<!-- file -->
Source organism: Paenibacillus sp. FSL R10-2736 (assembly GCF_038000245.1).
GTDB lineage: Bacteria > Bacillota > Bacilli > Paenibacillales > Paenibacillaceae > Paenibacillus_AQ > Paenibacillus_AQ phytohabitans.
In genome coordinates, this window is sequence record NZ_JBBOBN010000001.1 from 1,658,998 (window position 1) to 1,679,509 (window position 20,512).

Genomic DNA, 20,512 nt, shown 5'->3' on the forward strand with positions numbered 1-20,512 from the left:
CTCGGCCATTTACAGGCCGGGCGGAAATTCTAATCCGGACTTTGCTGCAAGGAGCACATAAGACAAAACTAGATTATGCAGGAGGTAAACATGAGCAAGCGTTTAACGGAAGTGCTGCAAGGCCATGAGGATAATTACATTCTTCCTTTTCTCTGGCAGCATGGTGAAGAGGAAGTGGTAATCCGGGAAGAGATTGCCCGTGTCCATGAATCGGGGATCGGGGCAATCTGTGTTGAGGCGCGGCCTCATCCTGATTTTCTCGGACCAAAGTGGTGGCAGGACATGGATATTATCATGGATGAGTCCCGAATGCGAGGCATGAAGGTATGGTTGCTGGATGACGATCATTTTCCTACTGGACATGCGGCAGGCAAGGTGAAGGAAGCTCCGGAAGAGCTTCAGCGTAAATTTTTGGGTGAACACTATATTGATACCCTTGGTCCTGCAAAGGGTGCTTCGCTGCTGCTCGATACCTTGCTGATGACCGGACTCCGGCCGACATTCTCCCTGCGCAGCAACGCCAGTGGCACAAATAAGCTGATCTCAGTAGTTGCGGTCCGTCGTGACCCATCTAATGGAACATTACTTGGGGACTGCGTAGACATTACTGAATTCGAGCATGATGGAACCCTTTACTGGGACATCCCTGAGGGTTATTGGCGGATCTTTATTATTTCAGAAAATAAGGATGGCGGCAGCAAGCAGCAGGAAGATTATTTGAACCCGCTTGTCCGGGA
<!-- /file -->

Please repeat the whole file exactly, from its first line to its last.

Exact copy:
Source organism: Paenibacillus sp. FSL R10-2736 (assembly GCF_038000245.1).
GTDB lineage: Bacteria > Bacillota > Bacilli > Paenibacillales > Paenibacillaceae > Paenibacillus_AQ > Paenibacillus_AQ phytohabitans.
In genome coordinates, this window is sequence record NZ_JBBOBN010000001.1 from 1,658,998 (window position 1) to 1,679,509 (window position 20,512).

Genomic DNA, 20,512 nt, shown 5'->3' on the forward strand with positions numbered 1-20,512 from the left:
CTCGGCCATTTACAGGCCGGGCGGAAATTCTAATCCGGACTTTGCTGCAAGGAGCACATAAGACAAAACTAGATTATGCAGGAGGTAAACATGAGCAAGCGTTTAACGGAAGTGCTGCAAGGCCATGAGGATAATTACATTCTTCCTTTTCTCTGGCAGCATGGTGAAGAGGAAGTGGTAATCCGGGAAGAGATTGCCCGTGTCCATGAATCGGGGATCGGGGCAATCTGTGTTGAGGCGCGGCCTCATCCTGATTTTCTCGGACCAAAGTGGTGGCAGGACATGGATATTATCATGGATGAGTCCCGAATGCGAGGCATGAAGGTATGGTTGCTGGATGACGATCATTTTCCTACTGGACATGCGGCAGGCAAGGTGAAGGAAGCTCCGGAAGAGCTTCAGCGTAAATTTTTGGGTGAACACTATATTGATACCCTTGGTCCTGCAAAGGGTGCTTCGCTGCTGCTCGATACCTTGCTGATGACCGGACTCCGGCCGACATTCTCCCTGCGCAGCAACGCCAGTGGCACAAATAAGCTGATCTCAGTAGTTGCGGTCCGTCGTGACCCATCTAATGGAACATTACTTGGGGACTGCGTAGACATTACTGAATTCGAGCATGATGGAACCCTTTACTGGGACATCCCTGAGGGTTATTGGCGGATCTTTATTATTTCAGAAAATAAGGATGGCGGCAGCAAGCAGCAGGAAGATTATTTGAACCCGCTTGTCCGGGA